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I'd reiterate the copper gasket on drain plug. If you don't have replacement , you can anneal it by putting it on an open flame. I use 20-50 motorcycle oil which tends to have zinc in it.

Castrol and even Rotella eliminated it years ago. The local race shop sells a Brad Penn semi-synthetic oil. I use it in some older motorcycles when I have gone through the engine.

Changing out the canister is a real trip. My 1st time for some reason I was expecting 4qts. of oil. Imagine my surprise......

I change my plugs over to the Centerline ones with a head for 27MM socket and magnet.

A final statement about a new engine is to run NON-Detergent in the beginning.
 

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I have the exact same problem with the standard steel oil pan in my standard 1959 750D. The undamaged cross member likewise interferes with the oil drain plug. The mechanics must have had a way around this in the day. I make do with removing that cross member at each oil change. I have not found the right offset wrench to remove the drain plug without removing the cross member. I'd love to know where to find one.
Interesting to hear. Do you have issues with getting the cross member back on when you're done?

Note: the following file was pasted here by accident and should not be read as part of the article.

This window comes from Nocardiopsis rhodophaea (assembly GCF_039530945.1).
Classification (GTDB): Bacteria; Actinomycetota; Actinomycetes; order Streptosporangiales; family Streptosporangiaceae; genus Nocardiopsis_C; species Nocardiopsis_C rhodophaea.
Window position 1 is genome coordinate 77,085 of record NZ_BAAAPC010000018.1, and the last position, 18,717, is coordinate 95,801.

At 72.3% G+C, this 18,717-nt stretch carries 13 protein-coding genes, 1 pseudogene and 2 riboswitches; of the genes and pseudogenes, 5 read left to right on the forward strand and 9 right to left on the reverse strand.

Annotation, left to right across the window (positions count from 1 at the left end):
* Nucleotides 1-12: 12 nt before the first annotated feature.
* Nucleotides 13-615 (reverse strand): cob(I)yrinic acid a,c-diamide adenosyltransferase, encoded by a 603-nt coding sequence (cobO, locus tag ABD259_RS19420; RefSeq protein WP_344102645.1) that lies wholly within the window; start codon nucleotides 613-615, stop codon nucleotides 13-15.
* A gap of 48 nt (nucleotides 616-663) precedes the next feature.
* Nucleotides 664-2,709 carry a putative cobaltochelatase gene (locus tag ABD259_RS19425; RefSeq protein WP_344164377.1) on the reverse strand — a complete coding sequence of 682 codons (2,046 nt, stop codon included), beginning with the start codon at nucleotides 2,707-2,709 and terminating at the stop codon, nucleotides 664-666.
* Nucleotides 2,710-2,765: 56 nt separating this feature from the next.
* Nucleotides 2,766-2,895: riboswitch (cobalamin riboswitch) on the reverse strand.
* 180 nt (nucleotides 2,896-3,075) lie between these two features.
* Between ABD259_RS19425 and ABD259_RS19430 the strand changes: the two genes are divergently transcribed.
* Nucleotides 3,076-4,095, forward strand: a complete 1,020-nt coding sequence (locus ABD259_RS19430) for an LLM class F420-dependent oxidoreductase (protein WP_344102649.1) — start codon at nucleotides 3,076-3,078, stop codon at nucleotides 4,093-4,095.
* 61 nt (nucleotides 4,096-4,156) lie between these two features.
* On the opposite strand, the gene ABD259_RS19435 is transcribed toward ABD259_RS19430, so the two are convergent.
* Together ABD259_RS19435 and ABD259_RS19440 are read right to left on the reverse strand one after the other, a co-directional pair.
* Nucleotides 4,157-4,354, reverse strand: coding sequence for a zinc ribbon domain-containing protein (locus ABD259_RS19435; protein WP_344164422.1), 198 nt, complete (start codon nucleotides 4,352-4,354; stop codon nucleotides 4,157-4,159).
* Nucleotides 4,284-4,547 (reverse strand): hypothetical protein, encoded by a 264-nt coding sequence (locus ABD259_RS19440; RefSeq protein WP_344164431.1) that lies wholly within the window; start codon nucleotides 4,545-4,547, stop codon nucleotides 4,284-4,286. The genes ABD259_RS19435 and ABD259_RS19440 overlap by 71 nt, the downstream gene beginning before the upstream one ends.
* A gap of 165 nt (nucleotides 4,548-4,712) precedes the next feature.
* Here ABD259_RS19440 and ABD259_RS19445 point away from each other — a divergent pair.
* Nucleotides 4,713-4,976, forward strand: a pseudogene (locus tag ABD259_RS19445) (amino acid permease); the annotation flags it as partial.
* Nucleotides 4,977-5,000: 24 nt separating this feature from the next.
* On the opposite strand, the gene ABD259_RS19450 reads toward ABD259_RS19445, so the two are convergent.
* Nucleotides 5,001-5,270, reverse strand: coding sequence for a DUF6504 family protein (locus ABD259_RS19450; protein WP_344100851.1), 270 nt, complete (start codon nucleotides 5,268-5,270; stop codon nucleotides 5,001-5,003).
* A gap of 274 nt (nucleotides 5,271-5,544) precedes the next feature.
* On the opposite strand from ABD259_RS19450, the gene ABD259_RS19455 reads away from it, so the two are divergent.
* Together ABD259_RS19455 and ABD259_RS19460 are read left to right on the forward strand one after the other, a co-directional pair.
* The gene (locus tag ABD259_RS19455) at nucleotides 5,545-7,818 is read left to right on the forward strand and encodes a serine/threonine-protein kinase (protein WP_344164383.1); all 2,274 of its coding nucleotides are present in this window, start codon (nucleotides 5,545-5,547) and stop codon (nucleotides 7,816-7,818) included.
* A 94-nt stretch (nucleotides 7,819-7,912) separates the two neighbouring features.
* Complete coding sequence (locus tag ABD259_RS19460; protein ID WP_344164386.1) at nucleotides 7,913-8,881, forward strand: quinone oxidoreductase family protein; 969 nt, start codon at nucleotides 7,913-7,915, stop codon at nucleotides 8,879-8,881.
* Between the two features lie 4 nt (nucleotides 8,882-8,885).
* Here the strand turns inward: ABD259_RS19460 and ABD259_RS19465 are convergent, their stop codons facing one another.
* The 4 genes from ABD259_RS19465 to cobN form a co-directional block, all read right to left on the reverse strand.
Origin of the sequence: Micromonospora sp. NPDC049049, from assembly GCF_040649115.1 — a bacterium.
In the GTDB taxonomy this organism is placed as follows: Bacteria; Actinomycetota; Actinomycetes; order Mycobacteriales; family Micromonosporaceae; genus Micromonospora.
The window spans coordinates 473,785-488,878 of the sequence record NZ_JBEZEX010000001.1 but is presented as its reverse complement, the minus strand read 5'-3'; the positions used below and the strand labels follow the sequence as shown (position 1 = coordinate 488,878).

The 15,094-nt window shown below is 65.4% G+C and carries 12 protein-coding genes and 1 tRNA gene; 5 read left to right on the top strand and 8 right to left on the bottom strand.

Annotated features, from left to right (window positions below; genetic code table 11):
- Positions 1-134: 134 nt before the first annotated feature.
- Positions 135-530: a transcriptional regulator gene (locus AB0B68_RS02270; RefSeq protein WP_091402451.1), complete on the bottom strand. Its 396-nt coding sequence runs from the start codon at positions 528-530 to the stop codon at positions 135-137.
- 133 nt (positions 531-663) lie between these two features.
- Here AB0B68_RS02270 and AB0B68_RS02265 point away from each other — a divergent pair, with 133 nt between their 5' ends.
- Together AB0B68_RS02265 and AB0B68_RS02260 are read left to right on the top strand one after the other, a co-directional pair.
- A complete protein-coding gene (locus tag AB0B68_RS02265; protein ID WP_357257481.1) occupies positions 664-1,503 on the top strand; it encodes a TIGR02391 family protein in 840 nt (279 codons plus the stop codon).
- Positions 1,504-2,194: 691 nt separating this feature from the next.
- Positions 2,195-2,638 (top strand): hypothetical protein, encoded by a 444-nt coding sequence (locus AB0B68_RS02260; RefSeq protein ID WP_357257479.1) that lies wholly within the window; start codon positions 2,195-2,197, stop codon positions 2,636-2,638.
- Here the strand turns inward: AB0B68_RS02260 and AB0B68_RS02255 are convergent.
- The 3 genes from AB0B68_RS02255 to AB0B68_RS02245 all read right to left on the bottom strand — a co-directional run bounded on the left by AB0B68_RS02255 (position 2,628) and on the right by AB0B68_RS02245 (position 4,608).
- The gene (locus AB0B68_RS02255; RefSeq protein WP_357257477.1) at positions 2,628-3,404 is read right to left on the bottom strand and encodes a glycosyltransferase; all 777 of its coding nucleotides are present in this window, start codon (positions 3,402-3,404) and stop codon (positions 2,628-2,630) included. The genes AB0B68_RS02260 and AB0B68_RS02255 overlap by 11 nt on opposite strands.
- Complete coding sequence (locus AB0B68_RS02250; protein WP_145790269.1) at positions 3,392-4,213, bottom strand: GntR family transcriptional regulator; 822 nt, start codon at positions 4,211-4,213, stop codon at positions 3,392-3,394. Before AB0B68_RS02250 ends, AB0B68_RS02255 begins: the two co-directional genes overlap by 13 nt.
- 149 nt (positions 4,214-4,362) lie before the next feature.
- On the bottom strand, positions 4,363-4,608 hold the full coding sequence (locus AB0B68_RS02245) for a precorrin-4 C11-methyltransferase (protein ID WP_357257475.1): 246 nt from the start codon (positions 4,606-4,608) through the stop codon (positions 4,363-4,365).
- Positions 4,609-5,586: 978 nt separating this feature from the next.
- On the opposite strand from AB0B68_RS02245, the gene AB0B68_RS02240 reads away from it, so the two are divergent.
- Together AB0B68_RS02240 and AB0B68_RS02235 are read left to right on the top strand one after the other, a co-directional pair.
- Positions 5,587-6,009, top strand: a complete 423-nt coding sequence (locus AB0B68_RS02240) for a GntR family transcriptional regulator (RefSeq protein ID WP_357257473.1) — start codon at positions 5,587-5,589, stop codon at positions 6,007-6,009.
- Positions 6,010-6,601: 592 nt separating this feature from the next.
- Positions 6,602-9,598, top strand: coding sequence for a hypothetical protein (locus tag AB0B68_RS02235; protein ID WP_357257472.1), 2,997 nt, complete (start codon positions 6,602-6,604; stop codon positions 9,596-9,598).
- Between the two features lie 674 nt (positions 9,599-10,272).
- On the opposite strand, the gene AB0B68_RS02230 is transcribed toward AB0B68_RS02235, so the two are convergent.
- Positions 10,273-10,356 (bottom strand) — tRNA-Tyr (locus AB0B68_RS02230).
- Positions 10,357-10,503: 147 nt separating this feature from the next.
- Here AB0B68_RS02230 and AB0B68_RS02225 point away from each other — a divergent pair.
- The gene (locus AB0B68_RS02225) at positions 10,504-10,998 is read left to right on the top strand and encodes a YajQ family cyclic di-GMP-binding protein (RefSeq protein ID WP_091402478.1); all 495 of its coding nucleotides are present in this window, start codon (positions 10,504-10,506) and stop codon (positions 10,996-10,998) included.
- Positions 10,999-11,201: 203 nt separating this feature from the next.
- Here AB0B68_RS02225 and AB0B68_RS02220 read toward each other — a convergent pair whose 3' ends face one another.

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Simplest thing to do is deep six the existing plug with the external hex and interference and install an Allen type, 14 mm.. That's what I would do if it was such a hassle. The tool kit one won't work because it's too short a throw .. Just get a real one. A double nutted 9/16 common bolt works in a pinch. All kinds of ways to skin this cat. Or you can throw throw car away and tell me where you left it. Jsusttttttt kidding . I've been accused of being demented but dementia isn't here yet. How do i know.. My last stiff drink was yesterday about this time .. I think it is time to start one.
Agreed! I would love to find a Allen key type drain plug and just change over. That would truly solve this problem, but I haven't found anyone selling them. Any hints? (I've tried Centerline, Classic Alfa, Mr. Fiat, eBay)